Scientists uncover how lung cancer spreads
26 December 2014
Scientists have unraveled the cellular mechanism behind the spread of lung cancer. Researchers at the Cancer Research UK Manchester Institute discovered that the ties binding cells together are controlled by a protein called TIAM1, which get severed when cell maintenance work goes wrong.
Old cell parts are routinely scrapped by healthy cells, to break them down and for reuse. But the process spins out of control in lung cancer cells, which scraped too many TIAM1 ties. The spread of lung cancer could be stopped by targeting the recycling process and keeping the cells stuck firmly together.
According to lead researcher Dr Angeliki Malliri, at the Cancer Research UK Manchester Institute at the University of Manchester, the research showed for the first time how lung cancer cells severed ties with their neighbours and start to spread around the body, by hijacking the cells' recycling process and sending it into overdrive, ANI reported. The spread of lung cancer could be stopped by targeting this flaw.
The research is published in Cell Reports.
The scientists have taken microscopic images revealing that the protein ties tethering cells together get severed in lung cancer cells, Newsroom America reported.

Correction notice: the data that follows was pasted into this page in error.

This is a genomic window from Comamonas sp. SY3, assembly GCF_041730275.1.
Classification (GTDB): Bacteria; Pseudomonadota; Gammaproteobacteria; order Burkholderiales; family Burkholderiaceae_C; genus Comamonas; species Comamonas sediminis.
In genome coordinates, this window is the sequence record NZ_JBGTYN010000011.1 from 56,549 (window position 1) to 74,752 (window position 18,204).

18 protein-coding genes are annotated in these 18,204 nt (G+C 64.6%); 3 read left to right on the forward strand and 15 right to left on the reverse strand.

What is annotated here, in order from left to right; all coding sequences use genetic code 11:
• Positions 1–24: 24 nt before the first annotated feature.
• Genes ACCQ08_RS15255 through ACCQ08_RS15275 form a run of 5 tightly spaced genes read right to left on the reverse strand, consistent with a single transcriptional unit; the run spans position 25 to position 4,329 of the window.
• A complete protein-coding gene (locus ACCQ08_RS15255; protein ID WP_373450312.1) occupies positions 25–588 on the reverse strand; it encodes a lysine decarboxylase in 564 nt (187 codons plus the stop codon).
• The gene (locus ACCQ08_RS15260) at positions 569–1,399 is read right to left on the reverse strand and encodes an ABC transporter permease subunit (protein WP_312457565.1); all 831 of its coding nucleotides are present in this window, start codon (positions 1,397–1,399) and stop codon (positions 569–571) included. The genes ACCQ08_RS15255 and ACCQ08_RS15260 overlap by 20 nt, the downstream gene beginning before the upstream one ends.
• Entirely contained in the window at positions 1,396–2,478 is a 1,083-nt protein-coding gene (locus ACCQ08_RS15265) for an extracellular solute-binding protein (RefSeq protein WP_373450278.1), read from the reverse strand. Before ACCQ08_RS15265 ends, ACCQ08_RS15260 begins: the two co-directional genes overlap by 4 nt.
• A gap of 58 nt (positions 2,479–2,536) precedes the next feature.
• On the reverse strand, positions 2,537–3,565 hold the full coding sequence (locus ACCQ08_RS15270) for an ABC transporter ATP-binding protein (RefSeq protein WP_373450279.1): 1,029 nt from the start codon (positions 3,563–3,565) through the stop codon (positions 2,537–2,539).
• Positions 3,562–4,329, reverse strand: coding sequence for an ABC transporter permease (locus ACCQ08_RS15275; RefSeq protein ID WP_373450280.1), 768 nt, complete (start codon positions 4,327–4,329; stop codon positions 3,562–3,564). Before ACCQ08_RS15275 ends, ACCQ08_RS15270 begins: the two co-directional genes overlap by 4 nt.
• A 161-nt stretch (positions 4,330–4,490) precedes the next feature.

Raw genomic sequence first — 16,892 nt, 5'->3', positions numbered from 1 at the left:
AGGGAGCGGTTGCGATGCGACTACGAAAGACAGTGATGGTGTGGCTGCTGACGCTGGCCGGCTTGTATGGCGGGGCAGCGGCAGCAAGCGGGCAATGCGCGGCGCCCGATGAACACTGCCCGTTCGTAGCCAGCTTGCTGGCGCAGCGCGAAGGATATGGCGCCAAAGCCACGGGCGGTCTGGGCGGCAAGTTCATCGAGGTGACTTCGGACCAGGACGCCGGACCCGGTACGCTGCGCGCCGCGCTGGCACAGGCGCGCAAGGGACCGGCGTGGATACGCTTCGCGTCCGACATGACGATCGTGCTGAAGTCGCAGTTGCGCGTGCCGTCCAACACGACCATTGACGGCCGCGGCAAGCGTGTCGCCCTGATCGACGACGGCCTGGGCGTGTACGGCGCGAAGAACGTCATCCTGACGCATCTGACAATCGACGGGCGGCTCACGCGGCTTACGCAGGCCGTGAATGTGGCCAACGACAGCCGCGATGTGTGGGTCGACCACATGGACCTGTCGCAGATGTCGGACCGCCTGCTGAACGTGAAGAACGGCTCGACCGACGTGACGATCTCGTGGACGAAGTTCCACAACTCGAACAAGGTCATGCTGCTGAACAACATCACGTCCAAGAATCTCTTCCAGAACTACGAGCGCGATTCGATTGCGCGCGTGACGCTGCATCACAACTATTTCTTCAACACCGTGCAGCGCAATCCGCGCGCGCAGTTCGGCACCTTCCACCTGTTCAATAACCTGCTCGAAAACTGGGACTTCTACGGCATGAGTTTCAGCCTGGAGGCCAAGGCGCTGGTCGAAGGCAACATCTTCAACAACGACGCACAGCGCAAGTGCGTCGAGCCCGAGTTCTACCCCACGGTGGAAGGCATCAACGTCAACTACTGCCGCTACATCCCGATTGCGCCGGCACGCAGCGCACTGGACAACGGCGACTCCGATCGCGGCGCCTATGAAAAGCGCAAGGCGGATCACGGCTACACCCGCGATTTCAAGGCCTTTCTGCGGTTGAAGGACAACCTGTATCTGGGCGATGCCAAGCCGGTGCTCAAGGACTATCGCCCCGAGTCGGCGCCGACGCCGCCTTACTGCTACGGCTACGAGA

In the UK almost 43,500 new cases of lung cancer are registered each year. Lung cancer, the most common cause of cancer deaths kills over 35,000 people in the UK each year.
According to Nell Barrie, Cancer Research UK's senior science information manager, lung cancer caused more than one in five of all cancer deaths in the UK and it was vital that effective new treatments to fight the disease and save more lives were discovered.
Barrie said early-stage research like this was essential to find treatments which could one day block cancer spread - which would be a game changer, adding, it was also crucial to find ways to diagnose the disease earlier, when treatment would more likely succeed and the cancer was less likely to have spread.